However, there are strong indications against using IFN-γ treatment to control infections in transplant patients.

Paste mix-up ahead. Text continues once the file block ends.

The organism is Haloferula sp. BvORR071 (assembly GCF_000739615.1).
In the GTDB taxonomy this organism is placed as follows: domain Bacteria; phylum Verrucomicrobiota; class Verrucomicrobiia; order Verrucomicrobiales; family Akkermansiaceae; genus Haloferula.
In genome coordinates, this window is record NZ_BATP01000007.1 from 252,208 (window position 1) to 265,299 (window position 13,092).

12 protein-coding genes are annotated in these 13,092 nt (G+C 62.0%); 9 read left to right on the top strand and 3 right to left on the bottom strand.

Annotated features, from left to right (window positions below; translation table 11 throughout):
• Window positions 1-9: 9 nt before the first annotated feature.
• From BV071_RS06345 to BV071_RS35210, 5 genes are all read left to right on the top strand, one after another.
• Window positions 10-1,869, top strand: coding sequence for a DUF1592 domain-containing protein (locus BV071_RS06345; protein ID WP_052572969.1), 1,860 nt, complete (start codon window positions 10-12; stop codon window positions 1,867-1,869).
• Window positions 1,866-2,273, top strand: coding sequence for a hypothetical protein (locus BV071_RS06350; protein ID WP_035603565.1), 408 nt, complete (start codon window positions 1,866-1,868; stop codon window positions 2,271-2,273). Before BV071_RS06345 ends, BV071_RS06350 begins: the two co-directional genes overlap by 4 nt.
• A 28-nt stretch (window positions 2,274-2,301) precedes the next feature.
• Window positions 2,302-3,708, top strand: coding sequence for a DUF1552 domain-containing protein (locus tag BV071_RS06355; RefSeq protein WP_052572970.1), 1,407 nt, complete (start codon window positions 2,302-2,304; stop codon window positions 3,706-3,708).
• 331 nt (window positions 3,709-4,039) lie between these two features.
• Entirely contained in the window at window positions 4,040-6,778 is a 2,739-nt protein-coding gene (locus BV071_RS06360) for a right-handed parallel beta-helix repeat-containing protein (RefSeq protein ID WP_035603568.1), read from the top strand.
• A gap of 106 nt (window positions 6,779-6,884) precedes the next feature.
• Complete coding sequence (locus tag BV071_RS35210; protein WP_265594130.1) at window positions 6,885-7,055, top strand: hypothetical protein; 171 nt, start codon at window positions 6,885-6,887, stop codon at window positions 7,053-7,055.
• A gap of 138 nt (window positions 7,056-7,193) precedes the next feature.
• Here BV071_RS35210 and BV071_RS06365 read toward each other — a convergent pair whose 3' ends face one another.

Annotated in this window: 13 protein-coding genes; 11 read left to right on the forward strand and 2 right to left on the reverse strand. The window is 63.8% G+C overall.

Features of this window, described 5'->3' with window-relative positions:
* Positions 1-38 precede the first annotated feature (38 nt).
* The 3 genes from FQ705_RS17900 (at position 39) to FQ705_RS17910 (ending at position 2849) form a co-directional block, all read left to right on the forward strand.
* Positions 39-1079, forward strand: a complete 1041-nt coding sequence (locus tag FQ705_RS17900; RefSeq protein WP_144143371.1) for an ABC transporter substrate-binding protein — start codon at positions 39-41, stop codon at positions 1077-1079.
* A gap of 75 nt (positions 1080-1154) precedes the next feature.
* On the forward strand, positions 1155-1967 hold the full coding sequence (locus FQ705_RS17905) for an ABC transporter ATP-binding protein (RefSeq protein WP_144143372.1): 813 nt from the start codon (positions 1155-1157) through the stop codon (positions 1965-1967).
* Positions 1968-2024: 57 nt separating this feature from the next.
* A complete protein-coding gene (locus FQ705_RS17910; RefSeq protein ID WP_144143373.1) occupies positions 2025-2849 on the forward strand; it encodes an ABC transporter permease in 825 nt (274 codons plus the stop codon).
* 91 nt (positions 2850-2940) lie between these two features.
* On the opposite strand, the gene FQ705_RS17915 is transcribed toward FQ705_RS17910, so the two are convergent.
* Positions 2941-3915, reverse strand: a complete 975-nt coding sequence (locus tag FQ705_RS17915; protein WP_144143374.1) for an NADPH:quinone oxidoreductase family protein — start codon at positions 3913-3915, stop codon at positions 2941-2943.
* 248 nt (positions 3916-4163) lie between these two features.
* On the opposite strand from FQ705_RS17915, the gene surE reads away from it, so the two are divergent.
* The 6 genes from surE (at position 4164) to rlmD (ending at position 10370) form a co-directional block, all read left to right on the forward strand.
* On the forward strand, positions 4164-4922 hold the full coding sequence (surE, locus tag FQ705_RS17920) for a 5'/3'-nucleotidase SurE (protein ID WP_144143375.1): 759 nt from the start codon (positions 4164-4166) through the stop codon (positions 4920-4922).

It is known that cell membrane molecules encoded by genes of the major histocompatibility complex play an essential role in the interaction between cells of the immune system and a transplanted organ [Thorsby, E., Transplant Proc. 17, 29 (1987)]. Specifically, major histocompatibility complex (MHC) molecules of allografted tissue have the capacity to induce strong immune responses by activating T cells of the recipients. MHC class II molecules appear to be particularly strong transplantation antigens [Klempnauer, et al., Transplant Proc. 17, 1987 (1985)]. Since immunomodulation with IFN-γ treatment is known to include enhanced expression of MHC class II antigens [Interferons and the Immune System, Vilcek, J. & DeMaeyer, Eds., Elsevier Scientific Publishers, B. V., Amsterdam (1985)], there is a valid concern about the use of IFN-γ in the treatment of transplant patients. Indeed, IFN-γ (just as interleukin-2 (IL-2)) has been implicated as an important mediator of allograft rejection. IFN-γ and IL-2 receptor antibodies have been shown to prevent allograft rejection in experimental animals [Landolfo et al., Science 220, 176 (1985); Rosenberg et al., J. Immunol. 144, 4648 (1990); Kirkman, R. L. et al., Transplantation 40, 719 (1985)], and several studies have suggested that lymphokine, and in particular IL-2 and IFN-γ production can be correlated with rejection episodes in renal transplant recipients [Yoshimura, N. and Kahan, B. D., Transplantation 40, 661 (1985); Vie, H. et al., Kidney Int. 28, 553 (1985); Claesson, K. et al., Transplantation 38, 32 (1984)]. Woloszczuk et al., J. Clin. Chem. Clin. Biochem. 24, 729-34 (1986) observed increased serum levels of IFN-γ before rejection episodes, either directly related or unrelated to infections, and suggested that this observation would provide an easy and reliable method for monitoring of the immune status of transplant recipients. Systemic interferon administration in renal transplant recipients had been associated with an increased incidence of organ rejections [Kovarik, J. et al., Transplantation 45, 402 (1988)]. This serious adverse effect was concluded to be a contraindication to the use of interferons in the treatment of renal transplant patients [Baron et al., JAMA 266, 1375 (1991)].